Saturday, October 2, 2010

Vegetarian

I remember the first time I met someone who was vegetarian and I thought he was really strange. Definitely not the kind of person who would convert me to the idea or anything like that. Who knew that several years later I’d have joined his ranks? Since I eat fish, I guess I’m technically a pescetarian.

If you ever invite me over for dinner, please know this:

1. I don’t care if you eat meat. I don’t care if you eat meat in front of me. I make Jacob a BLT every day. Please don’t feel guilty if you’ve made a meat-centered meal. I would love it if there were an alternative, but if not, I’ll eat the meat. I’m not a die-hard.

2. It’s possible that one day I will resume meat-eating… or that I will go the other direction and become vegan.

3. But for now, with the research that I’ve done, eating the way I do makes sense to me. Here’s why:

I love animals.

I picture the animal when I’m eating it, and I can’t divest the type of animal I’d never eat from the ones that are sociably acceptable. Like, it’s gross to eat cats and dogs right? But not sheep, lamb, goats, cows, pigs, chicken, or turkeys? Why not?vegetarian-argument

I do eat fish-sometimes-because I can go fishing. I’m still a little bothered by it, but I can do it. But I can’t imagine slaughtering a cow and dividing its parts for consumption. And if I can’t imagine doing it myself on moral grounds (that would make me sick) it seems strange to ask someone else to do it for me.

A whole new world of cooking is opened up to you.

A lot of people get stuck on just eating a slab of meat every night for dinner for lack of any other ideas. If you look at cuisines around the world, however, you’ll find so many ways of preparing vegetables, legumes, and sauces that there is an infinite variety available—much more than steak and potatoes or a hamburger.

 

P1070082P1070424 China June 2010 025

Health.

The healthiest group of people in the United States are the 7th Day Adventists (the Mormons follow close behind). The 7th Day Adventists are about 35 % vegetarian and encourage a low-meat diet.

The Japanese are famous for their large centenarian population and they eat much more fish than meat.

The American Heart Association reports that vegetarians have a lower risk of obesity, coronary heart disease, high blood pressure, diabetes, and several forms of cancer.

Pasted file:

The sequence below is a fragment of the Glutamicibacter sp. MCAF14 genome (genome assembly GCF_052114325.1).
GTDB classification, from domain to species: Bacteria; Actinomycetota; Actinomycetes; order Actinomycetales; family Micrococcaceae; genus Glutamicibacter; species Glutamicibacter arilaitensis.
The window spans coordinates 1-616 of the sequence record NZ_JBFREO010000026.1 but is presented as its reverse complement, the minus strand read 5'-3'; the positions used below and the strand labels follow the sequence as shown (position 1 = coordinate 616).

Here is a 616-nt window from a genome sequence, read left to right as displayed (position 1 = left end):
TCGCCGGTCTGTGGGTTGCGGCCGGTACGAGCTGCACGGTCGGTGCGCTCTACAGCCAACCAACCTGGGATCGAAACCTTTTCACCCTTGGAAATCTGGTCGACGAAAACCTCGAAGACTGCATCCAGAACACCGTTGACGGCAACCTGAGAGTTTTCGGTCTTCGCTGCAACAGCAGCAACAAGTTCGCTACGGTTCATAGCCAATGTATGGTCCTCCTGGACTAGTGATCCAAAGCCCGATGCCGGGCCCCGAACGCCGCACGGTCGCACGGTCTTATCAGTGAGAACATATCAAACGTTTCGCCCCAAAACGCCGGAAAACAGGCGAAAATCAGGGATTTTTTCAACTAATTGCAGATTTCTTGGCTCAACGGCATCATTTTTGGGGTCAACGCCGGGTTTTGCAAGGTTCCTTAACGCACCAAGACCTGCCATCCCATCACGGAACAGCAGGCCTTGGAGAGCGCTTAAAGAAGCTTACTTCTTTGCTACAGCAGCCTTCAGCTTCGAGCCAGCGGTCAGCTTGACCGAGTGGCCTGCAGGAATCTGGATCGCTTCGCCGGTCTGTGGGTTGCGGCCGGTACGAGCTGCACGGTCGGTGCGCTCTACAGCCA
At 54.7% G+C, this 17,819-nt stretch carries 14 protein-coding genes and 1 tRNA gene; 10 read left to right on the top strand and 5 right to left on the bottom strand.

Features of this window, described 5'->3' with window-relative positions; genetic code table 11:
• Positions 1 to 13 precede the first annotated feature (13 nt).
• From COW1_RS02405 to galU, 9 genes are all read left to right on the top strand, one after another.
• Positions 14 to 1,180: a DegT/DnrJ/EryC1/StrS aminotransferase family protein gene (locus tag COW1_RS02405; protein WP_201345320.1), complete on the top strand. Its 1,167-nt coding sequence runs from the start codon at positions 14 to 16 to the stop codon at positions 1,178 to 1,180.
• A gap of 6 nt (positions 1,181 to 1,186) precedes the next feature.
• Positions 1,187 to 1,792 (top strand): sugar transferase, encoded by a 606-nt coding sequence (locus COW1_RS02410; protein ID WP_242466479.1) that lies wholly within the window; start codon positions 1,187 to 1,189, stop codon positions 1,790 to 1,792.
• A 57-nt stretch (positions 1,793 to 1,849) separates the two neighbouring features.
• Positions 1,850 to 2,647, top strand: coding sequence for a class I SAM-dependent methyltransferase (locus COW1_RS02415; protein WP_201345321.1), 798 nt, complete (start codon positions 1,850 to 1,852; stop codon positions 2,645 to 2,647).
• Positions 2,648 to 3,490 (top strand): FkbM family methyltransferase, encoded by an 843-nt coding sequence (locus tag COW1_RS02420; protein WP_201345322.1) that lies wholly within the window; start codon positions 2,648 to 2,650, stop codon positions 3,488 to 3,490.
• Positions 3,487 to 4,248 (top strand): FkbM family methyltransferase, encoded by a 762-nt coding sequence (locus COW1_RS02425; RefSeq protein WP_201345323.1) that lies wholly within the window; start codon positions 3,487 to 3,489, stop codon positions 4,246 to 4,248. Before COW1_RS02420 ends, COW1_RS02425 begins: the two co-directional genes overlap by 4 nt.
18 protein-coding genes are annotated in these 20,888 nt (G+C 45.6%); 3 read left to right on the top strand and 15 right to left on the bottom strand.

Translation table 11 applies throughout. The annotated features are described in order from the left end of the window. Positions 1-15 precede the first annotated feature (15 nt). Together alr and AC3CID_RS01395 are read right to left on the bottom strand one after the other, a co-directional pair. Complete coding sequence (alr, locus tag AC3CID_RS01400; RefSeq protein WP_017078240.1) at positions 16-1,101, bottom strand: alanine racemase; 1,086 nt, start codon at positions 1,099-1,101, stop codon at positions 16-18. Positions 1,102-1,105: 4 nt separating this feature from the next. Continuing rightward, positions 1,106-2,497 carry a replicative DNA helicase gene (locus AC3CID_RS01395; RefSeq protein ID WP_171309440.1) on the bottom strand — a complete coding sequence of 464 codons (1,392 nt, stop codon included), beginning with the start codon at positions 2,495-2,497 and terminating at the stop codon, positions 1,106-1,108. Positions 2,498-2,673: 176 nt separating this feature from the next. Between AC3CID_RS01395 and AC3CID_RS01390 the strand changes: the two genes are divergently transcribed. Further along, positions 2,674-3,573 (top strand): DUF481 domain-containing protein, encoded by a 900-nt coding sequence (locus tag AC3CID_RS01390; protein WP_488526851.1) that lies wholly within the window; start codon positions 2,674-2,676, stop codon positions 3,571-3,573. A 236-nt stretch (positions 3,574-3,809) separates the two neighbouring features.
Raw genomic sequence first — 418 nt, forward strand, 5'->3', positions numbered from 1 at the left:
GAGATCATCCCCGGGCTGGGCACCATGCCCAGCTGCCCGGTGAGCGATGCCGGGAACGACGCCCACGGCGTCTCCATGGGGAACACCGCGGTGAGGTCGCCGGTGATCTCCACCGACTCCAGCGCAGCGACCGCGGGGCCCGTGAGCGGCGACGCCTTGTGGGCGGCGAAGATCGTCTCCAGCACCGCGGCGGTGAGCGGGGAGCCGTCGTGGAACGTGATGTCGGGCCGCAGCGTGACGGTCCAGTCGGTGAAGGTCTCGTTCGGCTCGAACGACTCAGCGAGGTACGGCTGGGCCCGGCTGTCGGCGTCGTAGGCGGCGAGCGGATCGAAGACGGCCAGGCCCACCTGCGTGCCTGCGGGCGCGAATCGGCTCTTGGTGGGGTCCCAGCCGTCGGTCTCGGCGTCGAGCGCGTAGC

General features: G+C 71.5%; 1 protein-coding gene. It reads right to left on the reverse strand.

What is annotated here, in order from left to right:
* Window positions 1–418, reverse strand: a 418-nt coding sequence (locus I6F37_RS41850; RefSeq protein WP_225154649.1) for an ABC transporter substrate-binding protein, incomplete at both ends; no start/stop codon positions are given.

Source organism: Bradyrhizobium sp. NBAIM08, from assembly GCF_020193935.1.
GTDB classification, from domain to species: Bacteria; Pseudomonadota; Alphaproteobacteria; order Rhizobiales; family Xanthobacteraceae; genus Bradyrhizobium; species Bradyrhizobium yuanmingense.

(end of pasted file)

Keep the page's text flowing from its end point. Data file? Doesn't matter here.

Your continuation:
The animal industry mistreats animals and pumps the animals full of chemicals and hormones.

If you research this at all, you will be astonished at the conditions animals in the American food industry are left in. Pigs go insane at their treatment. They are sometimes castrated and boiled alive. They are left inside cages where they can’t turn around.

Chicken meat has four times the amount of arsenic (yes, the poison) than any other meat due to what drugs they are given.

Hormones are infused in the animals to make them bigger which we humans then ingest.

Much of the meat in the American food industry is highly processed, which means it contains dangerous cancer-causing ingredients like sodium nitrate which has been significantly linked to pancreatic cancer.

Eating meat damages the environment.

The meat industry causes more emissions of carbon dioxide, methane, and nitrous oxide than all the cars, planes, and ships in the world combined.

More than half of all the water consumed in the US is used to raise animals for food.

The run off from factory farms pollutes our rivers and lakes more than all other industry sources combined.

Protein

I’m no expert on this, but what research I’ve done is that you get plenty of protein in plant-based foods. Vegetables, nuts, eggs, and fish all provide protein—and so do milk and cheese. However, getting too much protein is linked to kidney stones and cancer of the colon and liver.

The Word of Wisdom

This is controversial, I know. But this is my interpretation of it: It says eat meat only in times of famine or winter. I believe the “eat meat sparingly” is taken too liberally (it’s eaten at every meal). Of course during the 1800s during winter meat was the only thing available. But these days you can get anything you want any time of year, making the need for eating meat…never.

I don’t know how to cook vegetarian?

It’s easy. There are plenty of cookbooks available, and you can even buy fake meat if you love the taste of meat (I don’t.) Substitute vegetables or bean curd or fish or cheese for your meat. As long as you replace your meat with something good, like plums for example, and not something bad, like carby doughy bread or extra dessert, then you’ll be on your way to getting all the nutrients you need (especially if you take a multivitamin) and reaching your target weight.

P1070665

2 comments:

GooberDiva13 said...

i like this. i'm thinking of looking into becoming mostly vegetarian, too. i just haven't gotten around to it. i think i'd mostly do it because my body seems to be rejecting meat most of the time.

Lauren said...

Good one! We are meat minimalists, but it has been trickier lately since legumes upset the little guys belly. I prefer not eating red meat, but like you, will eat it as a guest. Or in a good properly made hamburger because I actually enjoy that- the meat taste isn't so strong. It is expensive to buy any form of meat without all the chemicals, but it is worth my health- so normally we do that once a week or so. We actually try to plan our meals around the protein type and then an ethnic region to ensure variety. It is kinda fun!

Powered by Blogger